The scheduled meeting between U.S. President Donald Trump and Chinese leader Xi Jinping at the upcoming Group of 20 (G-20) summit in Argentina might be the only chance for the two countries to resolve the current trade dispute.
The tensions have escalated to the point of no return. Trump is intent on going through with his plan to impose duties on all Chinese imports if Beijing doesn’t change its trade practices. The U.S. administration has recently turned to additional measures to punish China’s intellectual property theft, such as imposing an export ban and prosecuting Chinese chipmaker Fujian Jinhua in federal court.
Trump indicated that he wouldn’t back down.
“I’m very prepared [for the G-20 negotiations], I’ve been preparing for it all my life,” he told reporters last week.
Chinese authorities have made some concessions in the run-up to the G-20 summit, seemingly willing to negotiate—such as approving German-based insurer Allianz to set up the first wholly owned foreign subsidiary operating in China.
But while the United States is seeking to negotiate an outcome that can benefit the American people and enable fair trade, the Chinese Communist Party is only interested in maintaining its power.
The Chinese regime is in a crisis. Slowing internal growth—exacerbated by U.S. trade tariffs that have caused stock markets to fall and manufacturers to move production out of China—is squeezing the country’s economy.
But with the regime’s authoritarian rule placing stifling control on every aspect of citizens’ lives, the only way the Communist Party can quell public dissent and justify its reign is by allowing the economy to grow. The Party can then claim credit for the country’s prosperity and people’s wealth.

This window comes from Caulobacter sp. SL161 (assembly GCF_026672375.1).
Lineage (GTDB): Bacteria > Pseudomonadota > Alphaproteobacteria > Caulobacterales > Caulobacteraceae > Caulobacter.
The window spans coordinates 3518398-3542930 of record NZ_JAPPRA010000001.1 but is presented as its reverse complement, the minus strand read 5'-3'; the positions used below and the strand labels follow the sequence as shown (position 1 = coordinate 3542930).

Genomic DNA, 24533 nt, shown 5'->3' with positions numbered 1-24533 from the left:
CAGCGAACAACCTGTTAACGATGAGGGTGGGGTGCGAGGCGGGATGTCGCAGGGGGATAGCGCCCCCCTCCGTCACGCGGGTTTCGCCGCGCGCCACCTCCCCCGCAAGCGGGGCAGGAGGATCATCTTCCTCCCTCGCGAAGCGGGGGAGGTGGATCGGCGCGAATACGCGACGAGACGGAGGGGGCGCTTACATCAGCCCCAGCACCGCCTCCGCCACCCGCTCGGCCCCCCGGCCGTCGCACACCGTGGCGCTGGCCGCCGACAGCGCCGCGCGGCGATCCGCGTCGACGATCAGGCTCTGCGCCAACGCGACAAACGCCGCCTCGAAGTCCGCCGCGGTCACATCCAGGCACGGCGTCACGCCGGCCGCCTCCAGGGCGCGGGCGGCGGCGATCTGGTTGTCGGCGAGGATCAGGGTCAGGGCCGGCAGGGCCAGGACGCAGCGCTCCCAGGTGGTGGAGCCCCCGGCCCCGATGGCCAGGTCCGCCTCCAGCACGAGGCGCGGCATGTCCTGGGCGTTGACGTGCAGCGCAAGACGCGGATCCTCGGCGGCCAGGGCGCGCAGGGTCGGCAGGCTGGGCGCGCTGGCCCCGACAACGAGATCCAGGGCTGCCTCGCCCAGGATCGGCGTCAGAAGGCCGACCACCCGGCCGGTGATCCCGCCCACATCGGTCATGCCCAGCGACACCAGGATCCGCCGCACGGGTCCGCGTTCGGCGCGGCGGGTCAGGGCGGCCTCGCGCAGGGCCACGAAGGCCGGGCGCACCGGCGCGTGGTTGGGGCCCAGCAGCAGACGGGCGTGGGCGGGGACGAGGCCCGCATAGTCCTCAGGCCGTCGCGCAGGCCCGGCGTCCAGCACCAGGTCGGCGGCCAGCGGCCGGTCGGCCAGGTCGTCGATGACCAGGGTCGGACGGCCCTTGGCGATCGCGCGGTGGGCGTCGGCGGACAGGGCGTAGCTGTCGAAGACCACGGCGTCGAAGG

Faced with mounting economic troubles that threaten its legitimacy, the Chinese regime may choose to concede; but that too would only be a tactic to continue advancing its own interests.
China’s domestic consumer market alone can’t drive growth. A huge swathe of the population remains poor or is just making ends meet.
The Chinese regime needs the global market—including foreign investment dollars and export demand—to sustain its wealth. After joining the World Trade Organization, China opened its markets to foreign investment. It became a manufacturing giant, with the world’s largest export volumes. This has allowed living standards to improve and something of a middle class to develop. The Chinese Communist Party can claim that it has allowed the country to become a superpower.
But Beijing’s communist DNA and its historical record of handling international negotiations indicate that China won’t truly be open to embracing the Western economic model.
History at WTO
In the late 1990s, as negotiations were underway for China’s accession to the WTO, the United States and other members made a list of commitments that China would have to follow to introduce market reforms, in hopes that liberalizing the economy would propel the country toward becoming a more open, free society.
The Chinese regime had no intention of following through. But to secure China’s entry, former Premier Zhu Rongji said, “rules are fixed, but people are flexible.” Beijing would study the rules in order to find loopholes.